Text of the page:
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Jacinta Gonzalez's picture

During the Republican primary in Florida, Mitt Romney announced to an audience that his strategy on immigration was “self-deportation.” Many people in the audience were puzzled, some laughed and others applauded. But what did Romney really mean when he proposed a strategy of self-deportation?

Delmy Palencia knows what it means. Self-deportation, both as a policy and in practice, aims to make daily life so unbearable, hostile and painful for immigrants that they will pack up their entire life and family and will flee from their homes and communities. In Delmy’s life, this is what self-deportation looks like: when she had a domestic dispute with her partner, she was wrongfully arrested. When the charges against her were dropped, instead of being released, she was further detained because of a hold request from ICE and was supposed to be transferred to immigration detention. The local sheriff, however, held Delmy on this hold request past the 48 hours allowed by law, so she fought back, challenged her unconstitutional detention and won her release.

But her fight didn’t end there. Several weeks after winning her release, ICE went back to her home in the middle of the night, separated her from her son and moved her to a far-away detention center. Through community support she won her release again but still faces deportation. The complete erosion of civil rights and due process is one component of self-deportation. Retaliation against those who defend these fundamental rights is another.

The women of Georgia, who have to live with HB 87 every day, also know what self-deportation means. During the We Belong Together Delegation’s trip to Georgia, we heard women describe police check points in front of schools aimed at arresting immigrant parents. These brave women spoke about taking feverish children to the emergency room, only to be stopped on their way by police officers who interrogated them for hours regarding their immigration status. From New Orleans to Atlanta, women across the country are fighting self-deportation.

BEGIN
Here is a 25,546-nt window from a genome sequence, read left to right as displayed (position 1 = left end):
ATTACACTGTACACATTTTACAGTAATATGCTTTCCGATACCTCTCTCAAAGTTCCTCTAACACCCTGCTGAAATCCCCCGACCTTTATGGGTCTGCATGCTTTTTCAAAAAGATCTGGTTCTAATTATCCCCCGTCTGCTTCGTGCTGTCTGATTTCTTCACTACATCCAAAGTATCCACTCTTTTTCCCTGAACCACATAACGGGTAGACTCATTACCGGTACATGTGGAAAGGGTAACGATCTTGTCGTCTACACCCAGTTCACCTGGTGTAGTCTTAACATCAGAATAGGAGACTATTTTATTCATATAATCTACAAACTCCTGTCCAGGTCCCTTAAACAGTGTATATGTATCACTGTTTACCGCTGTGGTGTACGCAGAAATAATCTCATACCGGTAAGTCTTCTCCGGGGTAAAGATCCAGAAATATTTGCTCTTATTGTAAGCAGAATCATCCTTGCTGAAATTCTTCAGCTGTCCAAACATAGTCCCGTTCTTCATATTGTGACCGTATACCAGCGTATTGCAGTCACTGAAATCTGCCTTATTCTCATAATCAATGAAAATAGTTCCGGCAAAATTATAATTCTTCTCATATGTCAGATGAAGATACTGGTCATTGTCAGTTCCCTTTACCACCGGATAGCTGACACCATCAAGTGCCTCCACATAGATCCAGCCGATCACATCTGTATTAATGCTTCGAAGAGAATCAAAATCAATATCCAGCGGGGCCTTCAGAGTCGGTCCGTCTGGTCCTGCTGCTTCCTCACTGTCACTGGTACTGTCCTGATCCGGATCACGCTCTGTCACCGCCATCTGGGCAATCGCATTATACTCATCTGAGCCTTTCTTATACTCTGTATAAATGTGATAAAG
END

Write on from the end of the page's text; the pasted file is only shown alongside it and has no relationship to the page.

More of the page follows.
It is no surprise that Southern states like South Carolina, Georgia and Alabama are passing anti-immigrant bills even worse than Arizona’s SB 1070, making self-deportation the law of the land. After all, the South is no stranger to racist laws. The same states that have passed anti-immigrant bills, have also created a society and legal code based on slavery, “separate but equal” Jim Crow laws, restricted voting and mass incarceration.

But this same region has also given birth to the freedom riders, bus boycotts, sit-ins, and prison strikes; brave acts of resistance that have changed the direction of our history as a nation.

It is with that same spirit of resistance that we drove a van from New Orleans to Atlanta with Black and Latina, documented and undocumented, women. During the long ride, members discussed similarities and differences in their lives. They discovered the many parallels like battling poverty and raising families. They also discovered some important differences: this was Williana’s second time leaving Louisiana in her entire life. (The first had been to evacuate during Katrina.) Eusebia left her home country and six children many years ago and considers herself to be an experienced traveler. But sitting there side-by-side, they discovered they were traveling together, as women united in a fight against the erosion of fundamental rights as a policy to divide them.

Traveling to Georgia together, to be part of a larger delegation of women, part of one movement, became our act of resistance. Delmy Palencia, saying she will not leave her son is an act of resistance. Walking your child to school or taking her to the doctor in Georgia and Alabama is an act of resistance. Speaking to a delegation of women from across the country about your day-to-day life is an act of resistance. Everyday acts are now full of courage, risk, pain and triumph.

As women that Belong Together, from Arizona to Georgia and now to Alabama, we continue to fight self-deportation by believing that no matter what, resistance will outlast fear.

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